Q&A: Ensol's entrepreneurship, sustainability and the C&I solar sector
Updated: Sep 30
The commercial and industrial (C&I) solar industry is a growing opportunity that includes diverse market segments. One of our longest relationships in the sector is with Ensol, an engineering, procurement and construction (EPC) company led and operated by a Tanzanian team. We made our first investment in Ensol in 2014 and have scaled with the company as it refined its business model, improved internal systems and expanded. It has become one of the most experienced local solar installers in Tanzania, developing a solid reputation for providing quality services.
Prosper Magali, co-founder and Director of Projects and Business Development
We interviewed Prosper Magali, Co-founder and Director of Projects and Business Development, to share insights into the C&I sector through his experience with Ensol.
What inspired you to found Ensol in 2001?
Together with understanding the potential for solar technology at the time when electricity access was merely 10% nationally and 1% in rural areas, our main drive was to become entrepreneurs. To run our own business. To become our own bosses.
How would you describe your entrepreneurial journey as a co-founder?
There have been a lot of triumphs but a lot of setbacks as well, so it is mixed feelings. To appear in the list of the top 100 mid-sized companies in Tanzania twice in 2012 and 2013; our mini-grid project being recognized by the Alliance for Rural Electrification (ARE) as the Best Off-Grid Project in 2018; to have been connected and referred to by a lot of people and partners in the renewable energy value chain – these are some of the best memories for me.
What are the key factors that enabled Ensol to become a sustainable business? How will these evolve with growth?
I think being cautious and minimizing expenses has been key for us to become sustainable. We invest a lot back into the company, not only in monetary aspects, but our time and thinking as well. Ensol is like a baby to us and we do a lot to ensure that the baby excels. Another factor has been the supply of certified, high-quality products. This has been the reason why we have become trusted by public and private institutions.
What role has SunFunder played in supporting the company's growth?
In an environment where it is difficult to access finance locally, SunFunder has been our lifeline and we could not have achieved success and sustainability of our business without you. We enjoy the way you are ready to listen and work with us on every step from appropriately putting together all the numbers and documentation required, to advising on the business itself. For us, we consider SunFunder as a partner in business and, being one of your very first investees, we are glad to see you grow to become an exemplary financing aggregator.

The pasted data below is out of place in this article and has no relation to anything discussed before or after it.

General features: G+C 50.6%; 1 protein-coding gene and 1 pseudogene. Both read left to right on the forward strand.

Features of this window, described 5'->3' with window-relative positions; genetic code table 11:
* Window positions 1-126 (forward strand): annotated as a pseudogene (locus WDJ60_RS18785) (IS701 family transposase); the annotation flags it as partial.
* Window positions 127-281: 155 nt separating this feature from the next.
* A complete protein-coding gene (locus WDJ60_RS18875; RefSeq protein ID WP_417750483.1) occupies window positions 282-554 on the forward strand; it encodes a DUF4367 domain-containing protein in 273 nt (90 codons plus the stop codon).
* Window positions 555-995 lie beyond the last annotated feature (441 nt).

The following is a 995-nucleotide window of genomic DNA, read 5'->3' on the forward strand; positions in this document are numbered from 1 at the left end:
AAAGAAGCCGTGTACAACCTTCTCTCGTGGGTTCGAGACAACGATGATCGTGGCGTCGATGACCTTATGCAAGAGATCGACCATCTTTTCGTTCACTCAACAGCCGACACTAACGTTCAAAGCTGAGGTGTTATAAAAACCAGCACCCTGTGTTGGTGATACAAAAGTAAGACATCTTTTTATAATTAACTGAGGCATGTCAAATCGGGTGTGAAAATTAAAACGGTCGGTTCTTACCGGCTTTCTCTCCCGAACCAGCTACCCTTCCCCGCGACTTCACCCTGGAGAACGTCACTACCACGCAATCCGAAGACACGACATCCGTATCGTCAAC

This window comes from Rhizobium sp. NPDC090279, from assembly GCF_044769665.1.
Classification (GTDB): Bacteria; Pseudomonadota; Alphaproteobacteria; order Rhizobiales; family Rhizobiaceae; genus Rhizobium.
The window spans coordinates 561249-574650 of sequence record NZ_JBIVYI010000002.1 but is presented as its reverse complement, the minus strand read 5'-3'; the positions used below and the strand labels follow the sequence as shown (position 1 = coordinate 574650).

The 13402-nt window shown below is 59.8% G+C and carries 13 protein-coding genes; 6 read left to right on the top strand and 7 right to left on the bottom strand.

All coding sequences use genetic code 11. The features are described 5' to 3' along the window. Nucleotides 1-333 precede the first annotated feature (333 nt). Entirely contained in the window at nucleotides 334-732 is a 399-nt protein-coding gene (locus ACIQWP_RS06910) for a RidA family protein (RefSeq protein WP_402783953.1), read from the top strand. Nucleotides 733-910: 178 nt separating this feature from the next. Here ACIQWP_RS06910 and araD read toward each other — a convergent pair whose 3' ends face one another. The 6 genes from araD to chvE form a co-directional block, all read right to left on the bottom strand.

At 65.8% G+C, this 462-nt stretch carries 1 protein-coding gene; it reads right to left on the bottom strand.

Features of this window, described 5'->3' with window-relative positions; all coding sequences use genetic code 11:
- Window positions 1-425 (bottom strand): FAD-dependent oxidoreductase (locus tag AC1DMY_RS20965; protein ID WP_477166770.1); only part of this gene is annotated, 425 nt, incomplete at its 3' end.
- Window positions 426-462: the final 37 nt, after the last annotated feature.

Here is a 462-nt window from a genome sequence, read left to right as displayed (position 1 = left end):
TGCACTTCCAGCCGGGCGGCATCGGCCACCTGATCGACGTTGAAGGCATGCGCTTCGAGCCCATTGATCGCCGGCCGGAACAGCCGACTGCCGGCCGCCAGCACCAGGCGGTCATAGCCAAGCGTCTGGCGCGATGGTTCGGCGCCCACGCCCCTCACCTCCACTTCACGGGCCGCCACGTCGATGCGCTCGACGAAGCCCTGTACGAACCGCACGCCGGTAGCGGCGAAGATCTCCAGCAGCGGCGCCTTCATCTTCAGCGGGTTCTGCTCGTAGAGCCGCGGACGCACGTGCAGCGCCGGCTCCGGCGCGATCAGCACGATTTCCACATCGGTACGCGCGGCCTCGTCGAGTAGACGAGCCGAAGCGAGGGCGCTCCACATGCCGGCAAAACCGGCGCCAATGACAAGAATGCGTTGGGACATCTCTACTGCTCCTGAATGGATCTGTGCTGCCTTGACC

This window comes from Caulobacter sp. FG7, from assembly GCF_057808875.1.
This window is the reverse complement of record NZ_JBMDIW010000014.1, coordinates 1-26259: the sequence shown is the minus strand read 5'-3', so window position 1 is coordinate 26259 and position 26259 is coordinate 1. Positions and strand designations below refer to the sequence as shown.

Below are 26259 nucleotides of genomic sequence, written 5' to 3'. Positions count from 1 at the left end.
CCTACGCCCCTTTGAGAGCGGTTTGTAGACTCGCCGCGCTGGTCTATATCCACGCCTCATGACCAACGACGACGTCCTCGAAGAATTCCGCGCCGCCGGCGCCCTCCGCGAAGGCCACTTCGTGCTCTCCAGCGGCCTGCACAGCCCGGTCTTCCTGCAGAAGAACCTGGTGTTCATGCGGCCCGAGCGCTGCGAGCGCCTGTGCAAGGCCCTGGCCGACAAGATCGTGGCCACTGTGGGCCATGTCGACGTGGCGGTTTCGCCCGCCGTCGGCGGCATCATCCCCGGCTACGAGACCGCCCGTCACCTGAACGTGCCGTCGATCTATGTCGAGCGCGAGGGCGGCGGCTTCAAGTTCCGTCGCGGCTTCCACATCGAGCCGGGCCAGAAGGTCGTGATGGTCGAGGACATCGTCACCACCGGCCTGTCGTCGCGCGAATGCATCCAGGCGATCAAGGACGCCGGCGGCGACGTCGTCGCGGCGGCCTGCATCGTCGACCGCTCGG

What main challenges has the company faced and how have you overcome them?
I think the main challenge has been access to appropriate finance for our activities. The company is rapidly growing and so many partners want to work with us. As we are required to pre-finance many of the projects, this has made our cash flow so tight. We are currently running into a risk of delaying many of the projects because of tight cash flow. We are now considering reaching out to investors to provide equity investment or other long-term financing which we hope to secure in 2020.
How has the business and policy environment evolved since 2001 and what unique challenges and opportunities does that present?
Tanzania has been one of the pioneers in creating the best environment for renewable energy and off-grid energy access activities in Africa and it is no wonder we have been able to reach over 40% electrification in less than 10 years, with off-grid solutions making a good contribution. We have the best regulatory and policy framework and supportive government that has enabled growth in the sector.
Business climate is a concern that we keep speaking with the government about to ensure we have consistency in taxes, policies, permitting and licensing. We work with the business community, including TAREA, AMDA, TPSF and the like, to address all of the issues surrounding the business environment in Tanzania.
How do you think the C&I sector will evolve over the next few years?
With the government's massive grid extension plans to reach all villages by 2021, we believe C&I is the future of the solar sector, particularly in buildings, businesses and productive use applications. We only need to work to resolve and answer key questions, including financing and business models.
Where do you see Ensol in 5 years?
Together with increasing and intensifying our share in Tanzania, we now want to look at other markets in neighboring countries. Hence, we envision ourselves to be in Malawi, Zambia and maybe Burundi in the next 5 years.
23kW solar power back-up system installed and commissioned at Ipuli Catholic Mission Hospital in Tabora, Tanzania, July 2019. The working capital for the project was supported by SunFunder.
Ensol was established in 2001 to supply, install and maintain solar power systems in Tanzania, focusing on the provision of certified and high-quality products and services. As a registered Class I contractor, Ensol has partnered with local and international organizations, and local and central government to provide EPC services to deploy solar energy solutions. These systems are installed all over Tanzania to support education, health, water, ICT, banking and finance sectors. After successfully commissioning a 48kW solar mini-grid in 2017 that now connects 200 customers in Mpale village, Korogwe, North-East of Tanzania; Ensol has 15-20 mini-grid projects in the pipeline to scale up in different Tanzanian villages. With increasing market share in Tanzania, Ensol now envisions capturing markets in neighboring Malawi, Zambia and Burundi. For more information, please visit www.ensol.co.tz